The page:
Author + information
- Received June 19, 2017
- Accepted June 30, 2017
- Published online December 1, 2017.
- aDepartment of Cardiology, St. John Hospital and Medical Center, Detroit, Michigan
- bDepartment of Internal Medicine, St. John Hospital and Medical Center, Detroit, Michigan
- cDepartment of Cardiac Electrophysiology, St. John Hospital and Medical Center, Detroit, Michigan
- ↵∗Address for correspondence:
Dr. Andrew Boshara, Department of Internal Medicine, St. John Hospital and Medical Center, 22101 Moross Road, Detroit, Michigan 48236.
Management of cardiac implantable electronic device−related infections involves device and percutaneous lead extraction for vegetations <3 cm (1). For larger vegetations, experts suggest open surgical removal due to the risk of embolization during percutaneous removal (1). However, this carries an exceedingly high mortality risk in hemodynamically unstable patients. We encountered a 58-year-old man with nonischemic cardiomyopathy and an implantable cardioverter-defibrillator admitted with hypotension, gram-positive bacteremia, a II/VI systolic ejection murmur at the left sternal border, and a 32-mm × 20-mm right atrial lead vegetation on transesophageal echocardiography (Figure 1). The patient underwent staged debulking of the vegetation with AngioVac (Angiodynamics, Latham, New York), a percutaneous vacuum-assisted venous drainage cannula (Figure 2), and snare using the EN Snare endovascular system (Merit Medical, South Jordan, Utah) through the right internal jugular (IJ) vein, culminating in successful removal of the vegetation (Figure 3). Upon improvement of hemodynamics, he underwent laser-assisted lead extraction the following day. Reports on the use of AngioVac for this purpose are limited. Because the natural 20° curve of the AngioVac, we feel that the IJ vein facilitates easier access to right-sided vegetations. Previous cases have described using a third, separate femoral access site for the snare device (2). However, using the snare system alongside AngioVac through the IJ vein dismisses the need for separate access sites and minimizes access-related complications. This novel approach allows for removal of large vegetations in high-risk patients, thereby obviating the need for open-heart surgery.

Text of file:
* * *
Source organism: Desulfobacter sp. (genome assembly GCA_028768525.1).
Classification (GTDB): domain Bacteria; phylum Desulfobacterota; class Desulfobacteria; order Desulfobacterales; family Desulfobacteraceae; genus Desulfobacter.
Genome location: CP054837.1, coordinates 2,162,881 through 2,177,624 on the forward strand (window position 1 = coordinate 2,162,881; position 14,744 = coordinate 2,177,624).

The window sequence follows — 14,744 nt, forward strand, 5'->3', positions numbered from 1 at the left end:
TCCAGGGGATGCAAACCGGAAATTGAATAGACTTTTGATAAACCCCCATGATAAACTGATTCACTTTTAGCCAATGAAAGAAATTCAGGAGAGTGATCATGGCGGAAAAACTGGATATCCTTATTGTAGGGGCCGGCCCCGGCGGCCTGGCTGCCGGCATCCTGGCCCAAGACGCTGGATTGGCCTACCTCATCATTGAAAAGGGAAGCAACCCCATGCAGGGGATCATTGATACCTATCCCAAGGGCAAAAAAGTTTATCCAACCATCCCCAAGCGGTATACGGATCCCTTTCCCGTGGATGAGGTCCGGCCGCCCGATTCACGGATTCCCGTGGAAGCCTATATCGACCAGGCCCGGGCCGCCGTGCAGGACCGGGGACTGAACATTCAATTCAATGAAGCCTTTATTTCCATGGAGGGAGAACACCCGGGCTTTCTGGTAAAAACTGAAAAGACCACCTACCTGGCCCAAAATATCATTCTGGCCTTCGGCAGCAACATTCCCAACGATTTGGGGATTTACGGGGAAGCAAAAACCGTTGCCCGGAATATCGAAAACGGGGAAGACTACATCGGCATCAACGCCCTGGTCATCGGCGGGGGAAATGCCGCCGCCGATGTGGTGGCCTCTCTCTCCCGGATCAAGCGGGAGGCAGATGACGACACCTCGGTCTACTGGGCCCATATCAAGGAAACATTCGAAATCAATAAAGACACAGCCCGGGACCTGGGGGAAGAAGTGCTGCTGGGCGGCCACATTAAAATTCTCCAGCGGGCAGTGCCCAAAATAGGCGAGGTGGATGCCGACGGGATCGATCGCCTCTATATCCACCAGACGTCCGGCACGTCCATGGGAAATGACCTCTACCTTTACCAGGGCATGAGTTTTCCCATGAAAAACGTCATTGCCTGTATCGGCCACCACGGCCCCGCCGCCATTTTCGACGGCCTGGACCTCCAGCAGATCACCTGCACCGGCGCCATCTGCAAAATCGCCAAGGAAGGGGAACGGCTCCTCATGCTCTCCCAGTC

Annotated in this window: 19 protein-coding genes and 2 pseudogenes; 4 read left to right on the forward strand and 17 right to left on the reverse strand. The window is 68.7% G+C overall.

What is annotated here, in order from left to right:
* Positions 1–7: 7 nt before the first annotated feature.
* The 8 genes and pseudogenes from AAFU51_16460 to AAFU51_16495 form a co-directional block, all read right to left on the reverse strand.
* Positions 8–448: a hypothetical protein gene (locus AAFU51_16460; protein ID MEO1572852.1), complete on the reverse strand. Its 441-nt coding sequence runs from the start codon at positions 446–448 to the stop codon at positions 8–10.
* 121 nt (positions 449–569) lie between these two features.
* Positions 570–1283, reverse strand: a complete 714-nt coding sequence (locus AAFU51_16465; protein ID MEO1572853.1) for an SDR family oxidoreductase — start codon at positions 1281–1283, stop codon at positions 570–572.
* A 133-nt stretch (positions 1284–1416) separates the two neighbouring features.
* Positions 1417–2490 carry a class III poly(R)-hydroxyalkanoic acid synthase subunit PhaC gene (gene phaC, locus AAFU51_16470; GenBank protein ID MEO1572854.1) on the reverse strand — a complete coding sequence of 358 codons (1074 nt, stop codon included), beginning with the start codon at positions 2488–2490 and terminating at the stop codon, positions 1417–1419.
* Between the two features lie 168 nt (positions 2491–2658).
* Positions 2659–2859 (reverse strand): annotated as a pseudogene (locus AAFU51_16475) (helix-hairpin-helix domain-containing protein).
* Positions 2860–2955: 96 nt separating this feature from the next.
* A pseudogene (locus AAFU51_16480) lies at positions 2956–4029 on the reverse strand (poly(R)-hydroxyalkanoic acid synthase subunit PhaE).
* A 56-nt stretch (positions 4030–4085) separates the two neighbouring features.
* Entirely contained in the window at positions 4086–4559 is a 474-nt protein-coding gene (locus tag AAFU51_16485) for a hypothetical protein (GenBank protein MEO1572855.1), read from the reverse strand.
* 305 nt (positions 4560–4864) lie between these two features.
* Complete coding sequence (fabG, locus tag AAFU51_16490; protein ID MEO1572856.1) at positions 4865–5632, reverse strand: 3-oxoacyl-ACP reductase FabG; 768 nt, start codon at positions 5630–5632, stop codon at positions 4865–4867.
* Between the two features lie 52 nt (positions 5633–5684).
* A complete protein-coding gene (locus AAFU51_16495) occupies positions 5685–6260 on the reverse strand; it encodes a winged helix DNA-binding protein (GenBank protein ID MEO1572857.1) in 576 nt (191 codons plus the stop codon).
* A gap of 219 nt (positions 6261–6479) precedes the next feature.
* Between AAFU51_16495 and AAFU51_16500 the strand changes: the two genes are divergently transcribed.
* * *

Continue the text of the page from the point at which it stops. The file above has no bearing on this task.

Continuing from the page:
Dr. Hassan has speaking agreements with Zoll, Biosense Webster, Biotronic, and St Jude’s. All other authors have reported that they have no relationships relevant to the contents of this paper to disclose.
All authors attest they are in compliance with human studies committees and animal welfare regulations of the authors' institutions and Food and Drug Administration guidelines, including patient consent where appropriate. For more information, visit the JACC: Clinical Electrophysiology author instructions page.
- Received June 19, 2017.
- Accepted June 30, 2017.
- 2017 American College of Cardiology Foundation